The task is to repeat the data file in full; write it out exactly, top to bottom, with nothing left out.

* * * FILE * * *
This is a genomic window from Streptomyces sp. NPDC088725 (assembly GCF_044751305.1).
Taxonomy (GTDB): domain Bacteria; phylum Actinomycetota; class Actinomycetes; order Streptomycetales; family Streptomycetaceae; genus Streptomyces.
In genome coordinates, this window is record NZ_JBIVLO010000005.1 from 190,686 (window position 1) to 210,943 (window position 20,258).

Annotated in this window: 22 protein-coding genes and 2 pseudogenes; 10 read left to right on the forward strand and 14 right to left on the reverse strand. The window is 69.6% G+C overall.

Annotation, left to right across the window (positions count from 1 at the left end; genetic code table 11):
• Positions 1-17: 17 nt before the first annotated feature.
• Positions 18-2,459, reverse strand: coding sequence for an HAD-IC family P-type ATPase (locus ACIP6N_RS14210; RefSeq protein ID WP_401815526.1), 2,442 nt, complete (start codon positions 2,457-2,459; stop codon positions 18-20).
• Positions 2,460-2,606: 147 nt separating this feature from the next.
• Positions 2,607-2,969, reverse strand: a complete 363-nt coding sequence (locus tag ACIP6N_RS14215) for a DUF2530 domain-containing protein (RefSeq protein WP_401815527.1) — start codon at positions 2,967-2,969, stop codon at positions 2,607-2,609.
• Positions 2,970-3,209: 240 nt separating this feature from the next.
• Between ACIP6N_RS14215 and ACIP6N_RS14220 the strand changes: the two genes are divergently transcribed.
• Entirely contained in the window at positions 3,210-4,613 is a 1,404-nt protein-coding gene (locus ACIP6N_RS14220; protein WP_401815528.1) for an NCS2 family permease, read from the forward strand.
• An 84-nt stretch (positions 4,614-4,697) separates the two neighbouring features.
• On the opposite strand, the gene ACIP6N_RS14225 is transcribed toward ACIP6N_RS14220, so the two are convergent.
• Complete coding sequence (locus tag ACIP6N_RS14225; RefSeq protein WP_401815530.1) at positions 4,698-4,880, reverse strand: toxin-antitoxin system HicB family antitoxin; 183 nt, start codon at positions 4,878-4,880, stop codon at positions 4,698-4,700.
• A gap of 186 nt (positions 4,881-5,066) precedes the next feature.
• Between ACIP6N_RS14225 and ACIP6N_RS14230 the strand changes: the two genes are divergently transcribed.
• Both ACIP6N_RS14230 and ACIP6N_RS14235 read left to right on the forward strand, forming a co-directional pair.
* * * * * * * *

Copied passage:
This is a genomic window from Streptomyces sp. NPDC088725 (assembly GCF_044751305.1).
Taxonomy (GTDB): domain Bacteria; phylum Actinomycetota; class Actinomycetes; order Streptomycetales; family Streptomycetaceae; genus Streptomyces.
In genome coordinates, this window is record NZ_JBIVLO010000005.1 from 190,686 (window position 1) to 210,943 (window position 20,258).

Annotated in this window: 22 protein-coding genes and 2 pseudogenes; 10 read left to right on the forward strand and 14 right to left on the reverse strand. The window is 69.6% G+C overall.

Annotation, left to right across the window (positions count from 1 at the left end; genetic code table 11):
• Positions 1-17: 17 nt before the first annotated feature.
• Positions 18-2,459, reverse strand: coding sequence for an HAD-IC family P-type ATPase (locus ACIP6N_RS14210; RefSeq protein ID WP_401815526.1), 2,442 nt, complete (start codon positions 2,457-2,459; stop codon positions 18-20).
• Positions 2,460-2,606: 147 nt separating this feature from the next.
• Positions 2,607-2,969, reverse strand: a complete 363-nt coding sequence (locus tag ACIP6N_RS14215) for a DUF2530 domain-containing protein (RefSeq protein WP_401815527.1) — start codon at positions 2,967-2,969, stop codon at positions 2,607-2,609.
• Positions 2,970-3,209: 240 nt separating this feature from the next.
• Between ACIP6N_RS14215 and ACIP6N_RS14220 the strand changes: the two genes are divergently transcribed.
• Entirely contained in the window at positions 3,210-4,613 is a 1,404-nt protein-coding gene (locus ACIP6N_RS14220; protein WP_401815528.1) for an NCS2 family permease, read from the forward strand.
• An 84-nt stretch (positions 4,614-4,697) separates the two neighbouring features.
• On the opposite strand, the gene ACIP6N_RS14225 is transcribed toward ACIP6N_RS14220, so the two are convergent.
• Complete coding sequence (locus tag ACIP6N_RS14225; RefSeq protein WP_401815530.1) at positions 4,698-4,880, reverse strand: toxin-antitoxin system HicB family antitoxin; 183 nt, start codon at positions 4,878-4,880, stop codon at positions 4,698-4,700.
• A gap of 186 nt (positions 4,881-5,066) precedes the next feature.
• Between ACIP6N_RS14225 and ACIP6N_RS14230 the strand changes: the two genes are divergently transcribed.
• Both ACIP6N_RS14230 and ACIP6N_RS14235 read left to right on the forward strand, forming a co-directional pair.